The approach we have chosen to investigate carrier transport in Type 2 SLs is a multiband k·p model coupled with the Non-Equilibrium Green’s Function (NEGF) formalism. Based on a quantum field theoretical approach to non-equilibrium statistical mechanics, NEGF is a powerful tool to study carrier transport properties in nanostructures beyond the semi-classical limit: by treating carrier transport and recombination processes on the same footing, these tools will enable the modeling of modern and future optoelectronic devices. In superlattice absorbers, both absorption and transport are mediated by the superlattice states. The built-in or applied field has a strong influence on the transport regime, which ranges from miniband transport close to flat band conditions to Wannier-Stark hopping in the case of strong fields. Miniband conduction models are based on scattering transitions between delocalized Bloch states computed in the absence of any electric field. When, in realistic conditions, an applied or internal electric field is present, the electron wave functions become localized in the wells if the potential energy drop across a superlattice period exceeds the miniband width, i.e., the miniband breaks up in a ladder of localized quasi-bound states centered in the wells. In this situation, transport is only possible via an inelastic scattering process and is best described by hopping. In weakly coupled superlattices (at moderate electric fields), one has an intermediate regime in which transport is due to sequential tunneling of carriers from one well to the next, followed by relaxation by phonon emission. The NEGF formalism allows for enhanced representation of the physical processes of a multilayer structure that avoids a priori assumptions of the nature of the transport.

We report here the progress that we made in the development of the NEGF code with application to carrier transport in Type 2 InAs/GaSb superlattices (T2SLs). Our approach extends our rigorous 8-band k·p14 model to zincblende crystals. Having introduced the correct operator ordering to ensure numerical stability, and having applied the axial approximation so that the band structure depends only on the transverse wavenumber |k|, we have diagonalized the 8×8 Luttinger-Kohn Hamiltonian into two decoupled 4×4 upper and lower Hamiltonian matrices (which include the conduction band (CB), the heavy-hole (HH), the light-hole (LH), and the spin-orbit split-off (SO) bands, for each spin), which is particularly important in the NEGF implementation because it significantly reduces memory requirements. Finally we have introduced this compact 4×4 k·p model in our NEGF code.

The NEGF code includes acoustic scattering in the equipartition approximation, inelastic polar optical scattering, carrier-photon scattering, impurity scattering, and carrier-photon scattering. All self-energies are fully nonlocal and computed in the self-consistent Born approximation (SCBA). With this tool, we have obtained preliminary results of carrier transport in Type 2 InAs/GaSb superlattice absorbers illuminated with monochromatic light. Fig. 2 shows the extraction of carriers photogenerated and transported by the states of a five-period superlattice. The structure is uniformly illuminated by a mono-chromatic photon energy 0.3eV and an intensity of 1kW/m2. The SL structure is designed for a cut-off wavelength of 5.6μm. The electronic structure of the SL is presented in the center panel of Fig. 2, where the valence and conduction energy subbands are clearly visible. The left panel of Fig. 2 presents the calculated carrier, electrons in blue and holes in red, spectral densities. As it can be seen electrons are collected at the left contact and holes are the contact on the right of the device. In the same figure, the different populations of the first two conduction subbands can be clearly seen. On the other hand, holes only populate the heavy hole subband. The right panel of Fig. 2 presents the calculated electron (blue line) and hole (red line) current density in the structure. Upon convergence, the total current (electron + hole) is approximately conserved over the whole device region (black line). Convergence is achieved after ~ 100 inner iterations, this quantity strongly depends on the device size. We are currently considering more realistic structures consisting of superlattice absorbers embedded in PIN junctions. Additional work is needed to understand the role of inelastic processes in the transition from miniband to sequential tunneling transport.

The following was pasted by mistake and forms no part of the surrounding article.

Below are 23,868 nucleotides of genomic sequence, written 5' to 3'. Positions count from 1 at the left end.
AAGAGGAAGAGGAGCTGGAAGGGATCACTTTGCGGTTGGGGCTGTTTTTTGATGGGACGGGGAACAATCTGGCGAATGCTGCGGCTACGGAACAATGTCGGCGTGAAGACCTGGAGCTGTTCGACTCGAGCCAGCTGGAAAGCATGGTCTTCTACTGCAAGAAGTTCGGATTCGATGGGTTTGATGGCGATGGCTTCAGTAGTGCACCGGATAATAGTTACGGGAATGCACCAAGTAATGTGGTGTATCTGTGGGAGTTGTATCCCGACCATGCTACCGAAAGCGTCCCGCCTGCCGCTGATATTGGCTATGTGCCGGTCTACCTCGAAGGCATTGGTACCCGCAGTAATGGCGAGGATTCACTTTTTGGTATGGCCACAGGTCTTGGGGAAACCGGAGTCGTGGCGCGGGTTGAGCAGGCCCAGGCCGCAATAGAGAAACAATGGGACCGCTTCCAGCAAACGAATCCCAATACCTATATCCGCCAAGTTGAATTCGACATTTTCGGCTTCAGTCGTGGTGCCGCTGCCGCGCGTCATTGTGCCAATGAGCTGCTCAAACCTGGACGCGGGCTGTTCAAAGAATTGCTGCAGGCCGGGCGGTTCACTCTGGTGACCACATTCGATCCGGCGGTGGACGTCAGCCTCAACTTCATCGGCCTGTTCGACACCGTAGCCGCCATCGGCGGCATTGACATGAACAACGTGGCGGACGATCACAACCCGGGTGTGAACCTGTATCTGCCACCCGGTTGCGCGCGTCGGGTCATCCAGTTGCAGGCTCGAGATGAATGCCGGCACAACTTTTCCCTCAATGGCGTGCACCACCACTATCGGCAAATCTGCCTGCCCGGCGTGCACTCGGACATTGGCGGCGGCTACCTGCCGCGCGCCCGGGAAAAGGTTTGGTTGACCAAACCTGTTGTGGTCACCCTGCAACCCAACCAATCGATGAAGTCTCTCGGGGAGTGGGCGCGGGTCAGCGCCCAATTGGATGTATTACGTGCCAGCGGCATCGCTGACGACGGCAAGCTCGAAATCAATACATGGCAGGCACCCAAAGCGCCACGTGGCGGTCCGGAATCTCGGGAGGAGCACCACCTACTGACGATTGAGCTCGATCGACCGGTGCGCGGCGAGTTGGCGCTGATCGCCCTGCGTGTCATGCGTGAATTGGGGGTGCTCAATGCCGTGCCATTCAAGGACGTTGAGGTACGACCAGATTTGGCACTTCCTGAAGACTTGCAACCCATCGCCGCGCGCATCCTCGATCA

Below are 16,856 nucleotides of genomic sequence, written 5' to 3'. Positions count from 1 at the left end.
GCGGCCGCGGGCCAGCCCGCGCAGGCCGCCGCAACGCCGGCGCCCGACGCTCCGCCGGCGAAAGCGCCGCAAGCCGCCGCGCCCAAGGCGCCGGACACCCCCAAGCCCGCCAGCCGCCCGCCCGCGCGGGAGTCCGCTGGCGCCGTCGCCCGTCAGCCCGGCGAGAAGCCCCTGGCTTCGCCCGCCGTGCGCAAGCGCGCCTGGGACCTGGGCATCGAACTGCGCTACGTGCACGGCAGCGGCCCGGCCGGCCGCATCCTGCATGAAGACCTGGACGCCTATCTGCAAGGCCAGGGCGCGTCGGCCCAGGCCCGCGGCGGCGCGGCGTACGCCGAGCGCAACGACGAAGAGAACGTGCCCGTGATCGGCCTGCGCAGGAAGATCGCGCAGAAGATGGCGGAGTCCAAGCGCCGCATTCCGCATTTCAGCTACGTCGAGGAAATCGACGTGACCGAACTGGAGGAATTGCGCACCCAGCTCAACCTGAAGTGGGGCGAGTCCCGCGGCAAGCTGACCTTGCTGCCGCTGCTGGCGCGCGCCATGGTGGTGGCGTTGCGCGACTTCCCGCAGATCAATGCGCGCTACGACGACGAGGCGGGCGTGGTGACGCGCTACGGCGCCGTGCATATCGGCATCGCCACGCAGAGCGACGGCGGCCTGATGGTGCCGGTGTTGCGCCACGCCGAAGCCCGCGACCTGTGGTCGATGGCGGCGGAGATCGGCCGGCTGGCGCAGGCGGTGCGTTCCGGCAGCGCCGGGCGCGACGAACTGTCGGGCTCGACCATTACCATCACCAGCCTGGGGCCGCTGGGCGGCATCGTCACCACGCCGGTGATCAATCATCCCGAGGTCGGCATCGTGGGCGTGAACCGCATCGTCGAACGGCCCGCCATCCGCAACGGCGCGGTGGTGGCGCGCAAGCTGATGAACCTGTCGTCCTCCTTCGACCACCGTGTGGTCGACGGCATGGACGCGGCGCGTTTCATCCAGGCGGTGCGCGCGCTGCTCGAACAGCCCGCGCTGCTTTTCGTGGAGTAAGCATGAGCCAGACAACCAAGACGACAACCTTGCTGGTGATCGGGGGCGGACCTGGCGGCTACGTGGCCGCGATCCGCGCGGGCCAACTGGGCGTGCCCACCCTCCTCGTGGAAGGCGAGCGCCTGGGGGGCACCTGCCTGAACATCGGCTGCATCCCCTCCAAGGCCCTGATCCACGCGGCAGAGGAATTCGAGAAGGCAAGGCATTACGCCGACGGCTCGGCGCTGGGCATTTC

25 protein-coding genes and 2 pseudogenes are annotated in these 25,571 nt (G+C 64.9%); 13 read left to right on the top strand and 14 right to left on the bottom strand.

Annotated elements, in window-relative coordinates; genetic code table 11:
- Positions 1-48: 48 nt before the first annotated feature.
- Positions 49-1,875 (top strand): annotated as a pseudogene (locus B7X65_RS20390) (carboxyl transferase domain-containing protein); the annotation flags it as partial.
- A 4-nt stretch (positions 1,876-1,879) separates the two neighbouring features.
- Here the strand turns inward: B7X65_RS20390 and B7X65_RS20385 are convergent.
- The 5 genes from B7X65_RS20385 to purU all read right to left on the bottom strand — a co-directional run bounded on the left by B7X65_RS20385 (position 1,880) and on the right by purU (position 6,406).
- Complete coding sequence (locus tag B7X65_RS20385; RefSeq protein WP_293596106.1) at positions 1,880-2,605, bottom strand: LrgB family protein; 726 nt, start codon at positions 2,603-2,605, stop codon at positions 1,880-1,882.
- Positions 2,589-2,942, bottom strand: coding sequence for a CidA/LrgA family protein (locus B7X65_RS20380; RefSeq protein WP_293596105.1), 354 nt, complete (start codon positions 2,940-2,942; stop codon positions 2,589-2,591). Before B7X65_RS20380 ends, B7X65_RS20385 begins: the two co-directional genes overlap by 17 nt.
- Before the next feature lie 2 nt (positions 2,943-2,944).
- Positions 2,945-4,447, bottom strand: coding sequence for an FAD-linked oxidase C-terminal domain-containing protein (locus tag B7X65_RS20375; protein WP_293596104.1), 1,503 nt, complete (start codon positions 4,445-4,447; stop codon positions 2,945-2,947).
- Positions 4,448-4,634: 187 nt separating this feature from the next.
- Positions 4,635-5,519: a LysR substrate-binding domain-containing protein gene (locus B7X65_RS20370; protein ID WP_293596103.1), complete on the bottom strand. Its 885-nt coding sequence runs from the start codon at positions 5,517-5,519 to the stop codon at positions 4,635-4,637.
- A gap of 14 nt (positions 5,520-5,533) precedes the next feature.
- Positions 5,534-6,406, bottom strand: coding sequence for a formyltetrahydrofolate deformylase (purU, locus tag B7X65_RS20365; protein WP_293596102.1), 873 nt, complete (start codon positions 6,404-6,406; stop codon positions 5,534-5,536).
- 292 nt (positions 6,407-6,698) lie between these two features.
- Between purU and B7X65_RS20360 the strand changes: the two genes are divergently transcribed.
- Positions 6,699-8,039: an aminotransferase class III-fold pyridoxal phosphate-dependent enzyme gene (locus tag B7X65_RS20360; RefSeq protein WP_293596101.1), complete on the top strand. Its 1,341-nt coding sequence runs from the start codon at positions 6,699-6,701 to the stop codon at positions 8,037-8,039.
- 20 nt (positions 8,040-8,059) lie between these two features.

Figure 2.

(a) Spectral carrier densities of a five-period InAs/GaSb superlattice at zero bias, illuminated with monochromatic light with photon energy 0.3eV and an intensity of 1kW/m2. (b) The corresponding subband dispersion as a function of the transverse wavenumber k. (c) Photocurrent integrated over energy and momentum.




Boston University is forming a consortium (CSM Consortium) aimed at advancing the state of the art in semiconductor materials and devices modelling. The consortium will work together with the Center for Semiconductor Modelling (CSM) recently formed at ARL. BU will soon kick-off the CSM Consortium and start building membership and exploring other funding opportunities for pre-competitive research projects.

The CSM Consortium Goals include:

  • Bring together government, academia, and industry in a collaborative fashion to address research opportunities.

  • Collaborate with diverse group of scientists to accelerate the development of a novel design approach to improve the ability of the science and technology community to develop novel semiconductor devices and transition into specific system applications.